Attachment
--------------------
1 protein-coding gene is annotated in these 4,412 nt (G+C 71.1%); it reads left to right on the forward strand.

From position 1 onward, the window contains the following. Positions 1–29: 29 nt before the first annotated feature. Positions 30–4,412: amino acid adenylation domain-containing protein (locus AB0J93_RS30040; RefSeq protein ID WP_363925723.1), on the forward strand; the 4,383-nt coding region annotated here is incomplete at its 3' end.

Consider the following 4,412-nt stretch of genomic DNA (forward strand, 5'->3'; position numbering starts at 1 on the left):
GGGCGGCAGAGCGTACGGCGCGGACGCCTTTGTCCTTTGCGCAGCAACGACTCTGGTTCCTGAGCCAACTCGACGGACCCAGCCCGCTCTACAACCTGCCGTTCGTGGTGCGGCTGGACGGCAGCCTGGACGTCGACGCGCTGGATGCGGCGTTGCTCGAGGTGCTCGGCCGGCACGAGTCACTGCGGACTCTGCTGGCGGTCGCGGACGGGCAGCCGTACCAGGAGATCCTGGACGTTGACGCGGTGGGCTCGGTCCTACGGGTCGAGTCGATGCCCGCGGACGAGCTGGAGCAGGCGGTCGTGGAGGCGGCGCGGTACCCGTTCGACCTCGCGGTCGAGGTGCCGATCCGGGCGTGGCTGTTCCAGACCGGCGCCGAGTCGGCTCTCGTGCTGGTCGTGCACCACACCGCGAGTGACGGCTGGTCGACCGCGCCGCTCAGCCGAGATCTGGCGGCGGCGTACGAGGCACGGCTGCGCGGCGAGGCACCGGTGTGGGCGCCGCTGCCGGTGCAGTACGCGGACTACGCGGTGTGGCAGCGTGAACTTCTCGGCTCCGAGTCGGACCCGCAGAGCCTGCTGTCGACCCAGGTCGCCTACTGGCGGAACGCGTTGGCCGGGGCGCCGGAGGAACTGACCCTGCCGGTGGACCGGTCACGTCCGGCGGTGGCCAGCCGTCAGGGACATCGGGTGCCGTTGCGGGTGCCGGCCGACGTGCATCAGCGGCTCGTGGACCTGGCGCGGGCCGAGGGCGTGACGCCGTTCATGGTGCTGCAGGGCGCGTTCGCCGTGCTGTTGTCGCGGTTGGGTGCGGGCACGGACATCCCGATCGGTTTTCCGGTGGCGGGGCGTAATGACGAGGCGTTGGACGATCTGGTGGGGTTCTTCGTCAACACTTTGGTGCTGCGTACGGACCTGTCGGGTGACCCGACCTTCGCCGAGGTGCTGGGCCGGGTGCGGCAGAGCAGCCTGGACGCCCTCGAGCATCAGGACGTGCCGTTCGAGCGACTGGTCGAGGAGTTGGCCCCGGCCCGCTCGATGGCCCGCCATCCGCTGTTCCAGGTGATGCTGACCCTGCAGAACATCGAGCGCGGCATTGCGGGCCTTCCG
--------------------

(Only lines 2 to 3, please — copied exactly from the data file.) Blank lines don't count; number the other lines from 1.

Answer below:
From position 1 onward, the window contains the following. Positions 1–29: 29 nt before the first annotated feature. Positions 30–4,412: amino acid adenylation domain-containing protein (locus AB0J93_RS30040; RefSeq protein ID WP_363925723.1), on the forward strand; the 4,383-nt coding region annotated here is incomplete at its 3' end.

Consider the following 4,412-nt stretch of genomic DNA (forward strand, 5'->3'; position numbering starts at 1 on the left):